Finally, the above analysis is subject to the following limitations and implications:
It is not asserted that all alcoholics operate according to the logic which is here outlined. It is very possible that other types of alcoholics exist and almost certain that alcoholic addiction in other cultures will follow other lines.
1. It is not asserted that the way of Alcoholics Anonymous is the only way to live correctly or that their theology is the only correct derivation from the epistemology of cybernetics and systems theory.
2. It is not asserted that all transactions between human beings ought to be complementary, though it is clear that the relation between the individual and the larger system of which he is a part must necessarily be so. Relations between persons will (I hope) always be complex.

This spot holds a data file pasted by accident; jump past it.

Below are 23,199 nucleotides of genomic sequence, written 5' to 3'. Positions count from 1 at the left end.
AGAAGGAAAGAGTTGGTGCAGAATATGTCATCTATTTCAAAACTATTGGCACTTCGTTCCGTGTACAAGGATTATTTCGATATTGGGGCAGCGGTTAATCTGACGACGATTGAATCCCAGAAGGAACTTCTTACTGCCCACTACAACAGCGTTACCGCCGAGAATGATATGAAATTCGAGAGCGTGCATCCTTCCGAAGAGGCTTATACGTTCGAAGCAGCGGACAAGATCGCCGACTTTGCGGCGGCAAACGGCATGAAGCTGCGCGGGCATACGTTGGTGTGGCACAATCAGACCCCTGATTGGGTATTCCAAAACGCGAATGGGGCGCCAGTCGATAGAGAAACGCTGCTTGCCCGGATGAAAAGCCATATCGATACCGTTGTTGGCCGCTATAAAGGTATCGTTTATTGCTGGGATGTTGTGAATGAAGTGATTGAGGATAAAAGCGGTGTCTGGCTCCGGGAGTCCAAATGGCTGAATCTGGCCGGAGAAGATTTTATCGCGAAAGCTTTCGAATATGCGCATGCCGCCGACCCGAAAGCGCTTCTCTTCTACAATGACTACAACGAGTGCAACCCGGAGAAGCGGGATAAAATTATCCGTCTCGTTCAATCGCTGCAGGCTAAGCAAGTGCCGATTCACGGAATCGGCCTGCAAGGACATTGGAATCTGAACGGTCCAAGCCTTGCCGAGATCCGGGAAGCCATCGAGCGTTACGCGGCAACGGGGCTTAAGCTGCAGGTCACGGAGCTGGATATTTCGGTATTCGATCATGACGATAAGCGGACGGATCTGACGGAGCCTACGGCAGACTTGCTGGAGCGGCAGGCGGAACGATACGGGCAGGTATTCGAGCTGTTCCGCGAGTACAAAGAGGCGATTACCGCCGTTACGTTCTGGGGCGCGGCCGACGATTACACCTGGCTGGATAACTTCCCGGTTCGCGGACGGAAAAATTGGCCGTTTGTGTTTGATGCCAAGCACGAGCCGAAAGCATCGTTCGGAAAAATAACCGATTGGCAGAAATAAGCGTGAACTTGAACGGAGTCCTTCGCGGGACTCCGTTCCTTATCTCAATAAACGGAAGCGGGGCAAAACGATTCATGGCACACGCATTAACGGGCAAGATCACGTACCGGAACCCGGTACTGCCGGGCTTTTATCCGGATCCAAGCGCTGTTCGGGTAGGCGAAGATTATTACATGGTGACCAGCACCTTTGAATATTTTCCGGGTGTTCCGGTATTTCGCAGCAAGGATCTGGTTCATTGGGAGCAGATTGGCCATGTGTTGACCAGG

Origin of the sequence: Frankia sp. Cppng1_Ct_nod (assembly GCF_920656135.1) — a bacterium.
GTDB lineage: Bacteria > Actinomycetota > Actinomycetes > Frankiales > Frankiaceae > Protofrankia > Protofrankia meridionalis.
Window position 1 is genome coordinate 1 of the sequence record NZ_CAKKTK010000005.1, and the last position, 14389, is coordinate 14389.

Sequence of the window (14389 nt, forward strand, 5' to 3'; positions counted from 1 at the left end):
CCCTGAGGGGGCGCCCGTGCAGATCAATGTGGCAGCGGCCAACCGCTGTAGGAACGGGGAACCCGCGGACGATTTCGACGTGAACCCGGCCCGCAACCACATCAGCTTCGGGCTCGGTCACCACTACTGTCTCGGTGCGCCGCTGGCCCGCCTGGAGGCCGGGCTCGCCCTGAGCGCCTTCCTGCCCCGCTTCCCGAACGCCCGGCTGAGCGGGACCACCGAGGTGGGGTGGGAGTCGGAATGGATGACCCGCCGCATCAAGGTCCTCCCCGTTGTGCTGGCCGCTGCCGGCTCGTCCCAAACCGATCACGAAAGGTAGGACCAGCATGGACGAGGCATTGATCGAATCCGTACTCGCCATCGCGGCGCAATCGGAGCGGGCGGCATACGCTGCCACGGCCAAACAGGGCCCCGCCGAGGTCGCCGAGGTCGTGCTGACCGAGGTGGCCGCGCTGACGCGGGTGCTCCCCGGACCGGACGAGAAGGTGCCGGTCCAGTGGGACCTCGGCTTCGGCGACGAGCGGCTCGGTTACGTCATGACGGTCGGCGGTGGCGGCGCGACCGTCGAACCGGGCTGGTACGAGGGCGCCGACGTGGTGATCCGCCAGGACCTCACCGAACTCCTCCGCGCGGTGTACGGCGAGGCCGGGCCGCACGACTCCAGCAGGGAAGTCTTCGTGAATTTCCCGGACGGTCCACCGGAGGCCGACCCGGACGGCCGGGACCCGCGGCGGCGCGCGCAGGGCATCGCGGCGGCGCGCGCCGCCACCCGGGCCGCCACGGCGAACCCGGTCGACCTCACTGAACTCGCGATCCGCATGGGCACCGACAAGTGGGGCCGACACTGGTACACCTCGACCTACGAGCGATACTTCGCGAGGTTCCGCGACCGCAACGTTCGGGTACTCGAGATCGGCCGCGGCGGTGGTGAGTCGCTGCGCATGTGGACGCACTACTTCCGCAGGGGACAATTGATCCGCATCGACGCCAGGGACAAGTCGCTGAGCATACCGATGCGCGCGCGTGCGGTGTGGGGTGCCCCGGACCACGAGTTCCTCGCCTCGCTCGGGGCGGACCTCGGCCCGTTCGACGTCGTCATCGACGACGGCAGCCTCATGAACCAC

It is, however, asserted that the nonalcoholic world has many lessons which it might learn from the epistemology of systems theory and from the ways of AA. If we continue to operate in terms of a Cartesian dualism of mind versus matter, we shall probably also continue to see the world in terms of God versus man; elite versus people; chosen race versus others; nation versus nation; and man versus environment. It is doubtful whether a species having both an advanced technology and this strange way of looking at its world can endure.
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Alcoholism is something that can't be formed in easy terms. Alcoholism as a whole refers to the circumstance whereby there's an obsession in man to keep ingesting beverages with alcohol content which is injurious to health. The circumstance of alcoholism doesn't let the person addicted have any command over ingestion despite being cognizant of the damaging consequences ensuing from it.